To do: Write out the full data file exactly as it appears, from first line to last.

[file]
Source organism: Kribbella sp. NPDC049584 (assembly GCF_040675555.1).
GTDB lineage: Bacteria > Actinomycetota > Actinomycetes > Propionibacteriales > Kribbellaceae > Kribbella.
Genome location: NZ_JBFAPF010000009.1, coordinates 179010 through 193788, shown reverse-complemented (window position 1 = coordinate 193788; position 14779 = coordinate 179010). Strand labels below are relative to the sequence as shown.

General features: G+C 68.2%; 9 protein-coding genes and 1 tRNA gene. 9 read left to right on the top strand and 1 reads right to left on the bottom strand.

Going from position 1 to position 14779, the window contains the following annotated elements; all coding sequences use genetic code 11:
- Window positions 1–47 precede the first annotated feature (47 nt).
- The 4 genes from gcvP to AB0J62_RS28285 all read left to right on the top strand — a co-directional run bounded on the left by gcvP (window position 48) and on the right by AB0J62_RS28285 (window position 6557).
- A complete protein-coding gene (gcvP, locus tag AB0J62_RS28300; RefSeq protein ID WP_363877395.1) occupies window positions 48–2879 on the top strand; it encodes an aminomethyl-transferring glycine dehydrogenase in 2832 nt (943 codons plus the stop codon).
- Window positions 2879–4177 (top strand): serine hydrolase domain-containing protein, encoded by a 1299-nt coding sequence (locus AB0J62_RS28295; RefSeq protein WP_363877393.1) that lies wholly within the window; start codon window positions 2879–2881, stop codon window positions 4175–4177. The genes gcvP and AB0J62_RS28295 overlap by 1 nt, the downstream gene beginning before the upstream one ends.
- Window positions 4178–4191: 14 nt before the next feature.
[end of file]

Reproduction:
Source organism: Kribbella sp. NPDC049584 (assembly GCF_040675555.1).
GTDB lineage: Bacteria > Actinomycetota > Actinomycetes > Propionibacteriales > Kribbellaceae > Kribbella.
Genome location: NZ_JBFAPF010000009.1, coordinates 179010 through 193788, shown reverse-complemented (window position 1 = coordinate 193788; position 14779 = coordinate 179010). Strand labels below are relative to the sequence as shown.

General features: G+C 68.2%; 9 protein-coding genes and 1 tRNA gene. 9 read left to right on the top strand and 1 reads right to left on the bottom strand.

Going from position 1 to position 14779, the window contains the following annotated elements; all coding sequences use genetic code 11:
- Window positions 1–47 precede the first annotated feature (47 nt).
- The 4 genes from gcvP to AB0J62_RS28285 all read left to right on the top strand — a co-directional run bounded on the left by gcvP (window position 48) and on the right by AB0J62_RS28285 (window position 6557).
- A complete protein-coding gene (gcvP, locus tag AB0J62_RS28300; RefSeq protein ID WP_363877395.1) occupies window positions 48–2879 on the top strand; it encodes an aminomethyl-transferring glycine dehydrogenase in 2832 nt (943 codons plus the stop codon).
- Window positions 2879–4177 (top strand): serine hydrolase domain-containing protein, encoded by a 1299-nt coding sequence (locus AB0J62_RS28295; RefSeq protein WP_363877393.1) that lies wholly within the window; start codon window positions 2879–2881, stop codon window positions 4175–4177. The genes gcvP and AB0J62_RS28295 overlap by 1 nt, the downstream gene beginning before the upstream one ends.
- Window positions 4178–4191: 14 nt before the next feature.